“This new venture will allow me to work even more closely with families to help them navigate the school selection and enrollment process,” she said in a statement. “I am thrilled to work to empower parents with better information and to simplify the system for families.”

The board will appoint a replacement to fill out the remainder of Hannon’s term, which runs through the end of 2016. District officials said there is no time table yet for when the appointment would be made.

“We now look ahead to filling her seat and continuing with the momentum we’ve had over the past years and months,” board President Diane Arnold said in a statement.

In May, Ferebee said preliminary discussions were underway with Indianapolis Mayor Greg Ballard’s office about the idea of creating a common enrollment process to be shared by IPS and Mayor Greg Ballard’s portfolio of Indianapolis charter schools.

Ferebee praised Hannon’s move.

“I believe her work on this exciting new initiative will be beneficial for Indianapolis,” he said in a statement.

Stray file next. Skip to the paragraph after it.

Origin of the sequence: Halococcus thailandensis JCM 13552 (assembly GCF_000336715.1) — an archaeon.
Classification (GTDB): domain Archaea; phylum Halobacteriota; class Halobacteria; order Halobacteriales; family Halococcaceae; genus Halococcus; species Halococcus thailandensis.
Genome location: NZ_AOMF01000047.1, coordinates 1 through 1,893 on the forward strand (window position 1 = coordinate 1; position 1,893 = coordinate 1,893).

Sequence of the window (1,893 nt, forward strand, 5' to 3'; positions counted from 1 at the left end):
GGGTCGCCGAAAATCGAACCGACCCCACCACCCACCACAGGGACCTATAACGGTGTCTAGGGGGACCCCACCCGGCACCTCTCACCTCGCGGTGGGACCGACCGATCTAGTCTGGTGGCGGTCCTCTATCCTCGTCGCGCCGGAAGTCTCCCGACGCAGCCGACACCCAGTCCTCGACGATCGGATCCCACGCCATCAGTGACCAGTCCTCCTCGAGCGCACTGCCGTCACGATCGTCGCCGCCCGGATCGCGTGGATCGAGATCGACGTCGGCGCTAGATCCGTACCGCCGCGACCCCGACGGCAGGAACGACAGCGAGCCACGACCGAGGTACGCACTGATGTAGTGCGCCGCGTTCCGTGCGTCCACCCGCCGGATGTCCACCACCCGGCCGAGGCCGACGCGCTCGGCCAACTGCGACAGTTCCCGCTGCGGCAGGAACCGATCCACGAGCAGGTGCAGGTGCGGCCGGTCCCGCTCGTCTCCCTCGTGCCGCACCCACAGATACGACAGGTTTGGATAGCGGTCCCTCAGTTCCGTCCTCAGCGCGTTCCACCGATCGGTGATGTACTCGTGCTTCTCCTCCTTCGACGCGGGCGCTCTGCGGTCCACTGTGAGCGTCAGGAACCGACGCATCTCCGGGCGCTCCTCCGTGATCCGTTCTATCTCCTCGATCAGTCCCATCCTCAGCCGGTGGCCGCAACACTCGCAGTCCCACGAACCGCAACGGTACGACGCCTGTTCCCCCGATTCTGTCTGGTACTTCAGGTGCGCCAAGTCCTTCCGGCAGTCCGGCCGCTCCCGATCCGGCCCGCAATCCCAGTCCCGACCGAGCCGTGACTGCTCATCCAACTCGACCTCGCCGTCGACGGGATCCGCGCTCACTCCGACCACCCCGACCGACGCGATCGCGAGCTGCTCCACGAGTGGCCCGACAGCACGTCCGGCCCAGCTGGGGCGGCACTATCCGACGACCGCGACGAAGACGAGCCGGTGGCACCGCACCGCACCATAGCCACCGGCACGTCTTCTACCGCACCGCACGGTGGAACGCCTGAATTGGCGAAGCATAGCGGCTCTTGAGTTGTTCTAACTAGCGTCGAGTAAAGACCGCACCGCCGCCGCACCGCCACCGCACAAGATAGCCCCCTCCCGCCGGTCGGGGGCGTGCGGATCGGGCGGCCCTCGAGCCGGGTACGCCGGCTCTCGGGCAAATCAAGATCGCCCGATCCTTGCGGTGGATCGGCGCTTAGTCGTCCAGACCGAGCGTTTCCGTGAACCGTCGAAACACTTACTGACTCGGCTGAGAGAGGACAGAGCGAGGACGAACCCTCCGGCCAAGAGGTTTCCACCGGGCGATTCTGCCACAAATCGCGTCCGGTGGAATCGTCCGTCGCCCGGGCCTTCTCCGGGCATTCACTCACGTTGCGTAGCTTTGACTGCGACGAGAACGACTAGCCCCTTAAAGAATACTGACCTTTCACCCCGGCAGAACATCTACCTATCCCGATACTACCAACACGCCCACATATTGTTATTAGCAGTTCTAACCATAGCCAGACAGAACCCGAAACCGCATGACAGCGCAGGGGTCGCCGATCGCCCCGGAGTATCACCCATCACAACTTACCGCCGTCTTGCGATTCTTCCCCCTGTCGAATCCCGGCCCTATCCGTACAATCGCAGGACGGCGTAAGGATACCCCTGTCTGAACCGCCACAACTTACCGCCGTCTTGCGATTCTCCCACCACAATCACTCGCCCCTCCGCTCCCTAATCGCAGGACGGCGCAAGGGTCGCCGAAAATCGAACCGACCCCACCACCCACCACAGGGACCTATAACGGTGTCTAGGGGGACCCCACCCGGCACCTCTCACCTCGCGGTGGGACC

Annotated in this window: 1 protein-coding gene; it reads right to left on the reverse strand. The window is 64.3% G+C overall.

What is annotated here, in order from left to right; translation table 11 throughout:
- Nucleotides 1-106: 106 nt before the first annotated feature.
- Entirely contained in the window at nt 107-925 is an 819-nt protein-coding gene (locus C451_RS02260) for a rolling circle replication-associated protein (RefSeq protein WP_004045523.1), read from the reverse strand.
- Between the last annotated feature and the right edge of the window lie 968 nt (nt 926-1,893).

Sharing enrollment in one system, Hannon and others have argued, would allow district and charter schools to more efficiently plan their staffing and would make it easier for parents who are trying to decide whether to send their children to IPS or to a charter school.

But some skeptics are wary that the plan could either promote charter schools in a way that would hurt IPS enrollment or dampen competition for students by making the selection process more bureaucratic.

Hannon is just the ninth such fellow since 2008 for The Mind Trust’s program that selects innovative education ideas from anywhere in the world and incubates them on the condition they are launched in Indianapolis. The fellowship will pay her a salary and provide support as she crafts her idea. Past winners include Earl Martin Phalen, who used the fellowship to create Summer Advantage, and Mariama Carson, who is developing a dual language immersion charter school.

The Mind Trust operates a separate fellowship that supports educators who want to develop ideas for turning around low-scoring IPS schools.

Founded in 2006, The Mind Trust is a non-profit based in Indianapolis that aims to improve learning in the city by supporting educational change.

father knows best

How a brush with death convinced one dad to get his diploma, with a boost from the Fatherhood Academy